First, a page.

The new school started late. The election brought three new trustees to the board. And now, along the current board of nine trustees, only two were on the board just three years ago.
Then, on January 20, 2018: the annual board retreat. Mr. Carranza—empowered by a statistically-inflated budget deficit, encouraged by a handful of trustees demanding equity in their part of town, and emboldened by the Texas Education Agency, which was holding the threat of a state-takeover over the board’s head—set out to make sweeping changes to how the district is run. He proposed centralizing campus budgeting, redefining the magnet program and chartering or closing 15 schools chronically labeled low performing by the state. He made all the proposals at once and intended to implement them all this year. And Carranza did all of this without the board ever writing, debating or voting on a new vision for the district.
Carranza’s proposals were a mile wide and an inch deep and drew fire from every corner of the district. The superintendent’s justification for budget centralization was immediately contradicted by his own Chief Financial Officer and summarily dismissed as a power grab by the majority of district principals. The administration’s magnet program changes were diluted within a week—first giving up the quadrants and efficiency-seeking transportation changes, then later whole programs being saved from cuts using the new power of centralized budgeting. Finally, the district’s plan to partner with non-profits to take over troubled schools turned out to not really be a plan so much as “concepts,” as the superintendent called them in last month.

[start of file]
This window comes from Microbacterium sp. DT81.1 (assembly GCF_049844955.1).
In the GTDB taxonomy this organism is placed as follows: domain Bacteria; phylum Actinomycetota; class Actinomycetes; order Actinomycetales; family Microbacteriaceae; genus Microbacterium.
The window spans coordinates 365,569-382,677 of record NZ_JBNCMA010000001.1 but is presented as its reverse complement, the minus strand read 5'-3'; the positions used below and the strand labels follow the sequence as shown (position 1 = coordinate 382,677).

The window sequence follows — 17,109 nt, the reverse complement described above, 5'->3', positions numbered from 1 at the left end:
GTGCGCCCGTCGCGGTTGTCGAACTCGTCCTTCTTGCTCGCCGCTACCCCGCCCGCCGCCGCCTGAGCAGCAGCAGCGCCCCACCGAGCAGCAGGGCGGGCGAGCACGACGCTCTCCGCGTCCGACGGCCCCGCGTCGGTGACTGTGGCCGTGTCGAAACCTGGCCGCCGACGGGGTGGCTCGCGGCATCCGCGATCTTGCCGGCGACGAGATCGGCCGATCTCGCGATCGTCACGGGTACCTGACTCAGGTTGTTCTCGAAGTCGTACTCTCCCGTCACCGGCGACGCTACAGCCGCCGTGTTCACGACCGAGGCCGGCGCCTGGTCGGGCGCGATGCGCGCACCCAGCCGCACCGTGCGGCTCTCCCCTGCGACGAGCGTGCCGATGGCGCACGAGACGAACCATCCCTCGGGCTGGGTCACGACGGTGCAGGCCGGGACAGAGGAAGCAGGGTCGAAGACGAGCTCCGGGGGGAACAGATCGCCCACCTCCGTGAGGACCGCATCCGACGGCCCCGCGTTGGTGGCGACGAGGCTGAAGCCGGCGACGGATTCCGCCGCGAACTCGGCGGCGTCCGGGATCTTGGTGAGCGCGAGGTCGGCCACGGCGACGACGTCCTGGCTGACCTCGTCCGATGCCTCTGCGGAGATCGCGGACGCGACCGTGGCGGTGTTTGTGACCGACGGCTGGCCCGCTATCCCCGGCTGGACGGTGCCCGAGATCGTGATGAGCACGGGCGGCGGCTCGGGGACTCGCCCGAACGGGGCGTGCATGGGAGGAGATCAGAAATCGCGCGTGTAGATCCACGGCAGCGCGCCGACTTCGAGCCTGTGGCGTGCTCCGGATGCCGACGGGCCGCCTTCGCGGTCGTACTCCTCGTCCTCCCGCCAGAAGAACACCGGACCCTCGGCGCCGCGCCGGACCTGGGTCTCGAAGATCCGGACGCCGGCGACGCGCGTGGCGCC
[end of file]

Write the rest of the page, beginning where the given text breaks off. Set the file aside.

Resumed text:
Once trustees realized what these plans meant for students and teachers and the need for new charter applications to the state, and as hundreds of people poured into the February board meeting to protest the closure of HISD’s historic Black & Brown schools, the board’s support for these changes vanished, too.
And then within a few weeks more, Carranza vanished, too.
Today, the board is fighting. First, about who will be named interim superintendent—a person who will surely make the board’s short list for the permanent job. And soon, they’ll surely be naming a search firm to help them in the process to select a successor.
But the most important question still remains: When will the board write a new vision for the district? When will it do the hard work of defining words like equity, inclusion, access, transparency and achievement. When will it set such well-defined priorities that the administration crafts budgets with the board’s end in mind rather than starting with a proposal and lobbying the board to support the administration’s ideas.
Will the board learn from this 19-month false-start with Carranza and put policy before execution?
Will this board, with its many new members and six-year veteran president, finally be finished with the listening and learning and do the job they were elected to do: set a vision for the district, hire the best person to execute that vision, and hold that person accountable for her or his performance of making that vision a reality.
I’m not sure they will. I hope I’m wrong.
Ben Becker is owner of Becker Strategies, a small consulting firm that specializes in digital business transformation. Together, he and his wife run the website HISDparents.org which helps local parents stay informed about, and gain a voice in, the policies and priorities that impact Houston ISD schools.